Daily Office Readings for Thursday of Proper 17: Year 2
“Refrain from anger, leave rage alone; do not fret yourself; it leads only to evil.” (Psalm 37:9)
Psalm 37 says a lot about what will happen to the wicked and how God will deal with them. This Psalm also advises us regarding doing good deeds. Verse 9 however gives good counsel regarding our hateful emotions.
We get angry at others from time to time; why? What makes us want to feel really bad about another? How long does it take for such a feeling to pass, if it passes?
When we are angry, what does it take to discipline ourselves to not act on such anger? Can we separate our anger from our resultant words and/or action? Saint Paul says “be angry but do not sin.” To the Church in Ephesus he writes, “So then, putting away falsehood, let all of us speak the truth to our neighbors, for we are members of one another. Be angry but do not sin; do not let the sun go down on your anger, and do not make room for the devil. Thieves must give up stealing; rather let them labor and work honestly with their own hands, so as to have something to share with the needy. Let no evil talk come out of your mouths, but only what is useful for building up, as there is need, so that your words may give grace to those who hear.” (Ephesians 4:25 to 29)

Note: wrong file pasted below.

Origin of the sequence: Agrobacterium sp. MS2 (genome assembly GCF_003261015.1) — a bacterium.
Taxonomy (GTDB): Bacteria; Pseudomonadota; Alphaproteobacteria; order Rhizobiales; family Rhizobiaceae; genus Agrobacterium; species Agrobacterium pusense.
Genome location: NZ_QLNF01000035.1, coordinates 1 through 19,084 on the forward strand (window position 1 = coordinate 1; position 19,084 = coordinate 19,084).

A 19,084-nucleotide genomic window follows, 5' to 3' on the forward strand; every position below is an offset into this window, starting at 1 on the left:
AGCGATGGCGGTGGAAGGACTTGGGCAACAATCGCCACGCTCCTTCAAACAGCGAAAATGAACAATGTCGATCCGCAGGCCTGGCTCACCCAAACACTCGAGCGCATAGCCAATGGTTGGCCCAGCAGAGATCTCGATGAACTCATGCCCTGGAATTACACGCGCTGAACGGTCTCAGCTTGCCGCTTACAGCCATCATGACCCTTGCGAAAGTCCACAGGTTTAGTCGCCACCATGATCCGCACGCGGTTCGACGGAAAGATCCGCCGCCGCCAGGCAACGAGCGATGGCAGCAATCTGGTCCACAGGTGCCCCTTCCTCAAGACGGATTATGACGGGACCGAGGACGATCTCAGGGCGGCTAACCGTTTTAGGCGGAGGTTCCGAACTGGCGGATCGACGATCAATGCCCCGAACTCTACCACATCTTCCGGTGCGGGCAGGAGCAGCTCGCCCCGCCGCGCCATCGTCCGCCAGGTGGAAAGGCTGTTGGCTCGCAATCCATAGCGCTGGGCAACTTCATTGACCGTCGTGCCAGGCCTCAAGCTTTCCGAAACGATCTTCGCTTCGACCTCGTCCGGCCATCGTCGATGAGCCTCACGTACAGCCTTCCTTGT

I think the Psalmist is correct, anger and rage leads only to evil. The word “regret” comes to mind. Some tools to prevent regret is the standard “count to ten.” I had one friend who suggested, “stop and wind your watch, even if it’s not required.” I think the point is to force yourself to occupy your mind with something else, and do it quickly. Once a few seconds have passed you will realize how thankful you are that you didn’t say or do something regretful.
Maybe a short prayer or a short Bible verse like “Refrain from anger, leave rage alone; do not fret yourself; it leads only to evil,” will work just fine.
Let us hear what the Spirit is saying to and through the saints of God and then ponder anew what the Almighty can do. John